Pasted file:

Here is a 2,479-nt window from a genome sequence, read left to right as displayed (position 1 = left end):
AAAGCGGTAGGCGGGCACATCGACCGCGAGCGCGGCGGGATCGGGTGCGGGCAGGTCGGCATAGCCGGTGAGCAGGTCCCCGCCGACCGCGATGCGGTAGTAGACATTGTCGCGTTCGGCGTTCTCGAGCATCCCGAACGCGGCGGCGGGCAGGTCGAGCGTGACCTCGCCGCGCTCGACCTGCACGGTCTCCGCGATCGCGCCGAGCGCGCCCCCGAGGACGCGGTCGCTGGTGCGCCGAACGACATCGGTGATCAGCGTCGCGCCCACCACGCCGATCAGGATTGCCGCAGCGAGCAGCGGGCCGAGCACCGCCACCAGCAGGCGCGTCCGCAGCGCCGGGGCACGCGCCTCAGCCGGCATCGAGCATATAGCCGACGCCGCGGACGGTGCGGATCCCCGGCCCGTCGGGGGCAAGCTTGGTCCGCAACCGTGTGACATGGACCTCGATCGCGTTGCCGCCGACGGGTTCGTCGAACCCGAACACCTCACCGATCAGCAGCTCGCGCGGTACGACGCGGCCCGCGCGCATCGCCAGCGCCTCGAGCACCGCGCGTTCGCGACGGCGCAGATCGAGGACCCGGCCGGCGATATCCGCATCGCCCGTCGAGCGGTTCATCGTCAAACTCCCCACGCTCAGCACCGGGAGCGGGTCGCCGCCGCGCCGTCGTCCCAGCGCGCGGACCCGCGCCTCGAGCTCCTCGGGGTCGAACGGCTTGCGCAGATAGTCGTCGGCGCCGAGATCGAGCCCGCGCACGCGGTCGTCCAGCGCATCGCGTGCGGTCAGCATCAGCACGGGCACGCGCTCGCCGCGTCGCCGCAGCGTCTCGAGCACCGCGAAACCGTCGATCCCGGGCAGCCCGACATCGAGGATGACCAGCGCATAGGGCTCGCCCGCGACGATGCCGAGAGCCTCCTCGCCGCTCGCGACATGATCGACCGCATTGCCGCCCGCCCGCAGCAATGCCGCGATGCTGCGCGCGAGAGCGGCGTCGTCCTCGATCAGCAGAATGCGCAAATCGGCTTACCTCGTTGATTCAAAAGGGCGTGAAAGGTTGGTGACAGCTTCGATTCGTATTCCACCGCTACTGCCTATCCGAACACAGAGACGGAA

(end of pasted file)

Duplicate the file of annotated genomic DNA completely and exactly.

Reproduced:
Here is a 2,479-nt window from a genome sequence, read left to right as displayed (position 1 = left end):
AAAGCGGTAGGCGGGCACATCGACCGCGAGCGCGGCGGGATCGGGTGCGGGCAGGTCGGCATAGCCGGTGAGCAGGTCCCCGCCGACCGCGATGCGGTAGTAGACATTGTCGCGTTCGGCGTTCTCGAGCATCCCGAACGCGGCGGCGGGCAGGTCGAGCGTGACCTCGCCGCGCTCGACCTGCACGGTCTCCGCGATCGCGCCGAGCGCGCCCCCGAGGACGCGGTCGCTGGTGCGCCGAACGACATCGGTGATCAGCGTCGCGCCCACCACGCCGATCAGGATTGCCGCAGCGAGCAGCGGGCCGAGCACCGCCACCAGCAGGCGCGTCCGCAGCGCCGGGGCACGCGCCTCAGCCGGCATCGAGCATATAGCCGACGCCGCGGACGGTGCGGATCCCCGGCCCGTCGGGGGCAAGCTTGGTCCGCAACCGTGTGACATGGACCTCGATCGCGTTGCCGCCGACGGGTTCGTCGAACCCGAACACCTCACCGATCAGCAGCTCGCGCGGTACGACGCGGCCCGCGCGCATCGCCAGCGCCTCGAGCACCGCGCGTTCGCGACGGCGCAGATCGAGGACCCGGCCGGCGATATCCGCATCGCCCGTCGAGCGGTTCATCGTCAAACTCCCCACGCTCAGCACCGGGAGCGGGTCGCCGCCGCGCCGTCGTCCCAGCGCGCGGACCCGCGCCTCGAGCTCCTCGGGGTCGAACGGCTTGCGCAGATAGTCGTCGGCGCCGAGATCGAGCCCGCGCACGCGGTCGTCCAGCGCATCGCGTGCGGTCAGCATCAGCACGGGCACGCGCTCGCCGCGTCGCCGCAGCGTCTCGAGCACCGCGAAACCGTCGATCCCGGGCAGCCCGACATCGAGGATGACCAGCGCATAGGGCTCGCCCGCGACGATGCCGAGAGCCTCCTCGCCGCTCGCGACATGATCGACCGCATTGCCGCCCGCCCGCAGCAATGCCGCGATGCTGCGCGCGAGAGCGGCGTCGTCCTCGATCAGCAGAATGCGCAAATCGGCTTACCTCGTTGATTCAAAAGGGCGTGAAAGGTTGGTGACAGCTTCGATTCGTATTCCACCGCTACTGCCTATCCGAACACAGAGACGGAA